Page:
January 23, 2019
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Hydroelectric dams are destroying the Gulf of Maine fishery

George Danby | BDN
George Danby | BDN

In a June 10, 2012, BDN article, “Study finds potentially disastrous threat to single-celled plants that support all life on Earth,” the late BDN reporter Christopher Cousins asked if the reader is interested in the rapid disintegration of the marine ecosystem. Yes, Chris, and although over six years late you have my full attention.

Since he wrote this compelling article, we now are aware that the essential nutrient of the most important single-celled plants is dissolved silicate and reservoir hydroelectric dams work to extinguish the annual free transport of this nutrient via the rivers into the ocean currents feeding the Gulf of Maine.

If we could magically engineer a tree that produces 10 times the oxygen of any existing equally sized tree on Earth, we would worship it. If we could engineer a tree that removes 40 percent of the carbon dioxide from the air and water and permanently buried its absorbed carbon in the depths of the soil, we would welcome it. With this special tree, we might have a fighting chance against accelerating global warming.

Here on Earth, there is a plant that is only 2 percent of the Earth’s biomass but provides us with 20 percent of the oxygen we breathe. This plant removes a significant percentage of the carbon dioxide from the ocean and miraculously permanently sequesters the carbon it contains in the deep ocean sediments. This plant is the diatom, a phytoplankton, and it is a miracle “tree.”

Tragically, we are destroying the diatom populations. Worldwide, diatom numbers, like other beneficial phytoplankton, are disappearing by about 1 percent per year. In the Gulf of Maine, phytoplankton, including diatoms, have decreased by a factor of five in just 17 years. Diatoms require adequate dissolved silicate to grow their heavy thick shells. Worldwide, the proliferation of tens of thousands of mega dams over the last 70 years is preventing silica and other important nutrients from reaching the oceans.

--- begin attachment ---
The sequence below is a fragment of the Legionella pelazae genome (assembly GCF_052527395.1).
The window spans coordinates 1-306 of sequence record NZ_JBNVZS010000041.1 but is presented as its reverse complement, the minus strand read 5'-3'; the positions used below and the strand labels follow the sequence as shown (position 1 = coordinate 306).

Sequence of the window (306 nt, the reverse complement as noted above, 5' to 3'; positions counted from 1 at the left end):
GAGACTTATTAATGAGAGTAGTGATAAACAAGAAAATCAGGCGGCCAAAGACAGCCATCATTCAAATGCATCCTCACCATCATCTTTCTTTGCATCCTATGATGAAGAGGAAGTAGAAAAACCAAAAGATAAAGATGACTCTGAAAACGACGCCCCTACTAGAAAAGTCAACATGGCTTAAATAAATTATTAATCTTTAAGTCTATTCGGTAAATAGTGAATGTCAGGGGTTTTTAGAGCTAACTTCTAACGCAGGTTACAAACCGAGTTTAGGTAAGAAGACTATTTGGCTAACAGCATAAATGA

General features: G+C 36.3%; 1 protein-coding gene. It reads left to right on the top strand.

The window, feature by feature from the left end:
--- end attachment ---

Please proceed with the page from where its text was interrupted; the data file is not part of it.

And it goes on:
Ground zero for the impacts of dams is the Gulf of Maine. This area of the earth was the finest fishery because of its huge watershed delivering copious amounts of dissolved silicate annually to the Gulf of Maine. The rivers of New England, the Canadian Maritime Provinces and Quebec and Ontario all delivered nutrients like no other place on Earth. The St. Lawrence River, by discharge volume, is the second largest river in North America. Nothing is more important to estuaries and coastal water ecosystems than the seasonal timing and volumes of freshwater flow.

Now, the regulation of river flow in the US and Canada has moved to follow a highly unnatural policy of diminishing if not eliminating the nutrient delivering spring freshet, and maintaining low flows from spring through the fall while reservoir storage dams release high flows in the winter when flows were naturally at their lowest. In Canada, the size and numbers of dams and reservoirs are staggering.

Around the world and in Canada more hydro dam projects are planned. Not only do these dams change nutrient delivery in northern seas but they release vast quantities of warm reservoir water in the winter and eliminate the natural cold spring freshet waters. It is not surprising the Gulf of Maine is warming faster than any other ocean body. The numbers and sizes of the diatoms have been reduced as more and more reservoir dams have been discharging silica depleted water into the ocean currents that feed the Gulf of Maine. Unnatural freshwater flow regulation is a climate and marine ecological train wreck for the microscopic diatom to the noble right whale. Dams have weakened the natural function of diatoms to feed bountiful fisheries and reduce carbon dioxide levels.

We will not forget Chris Cousins’ 2012 article and we will continue to sound this alarm.

Roger Wheeler of Standish is the president of Friends of Sebago Lake.

 



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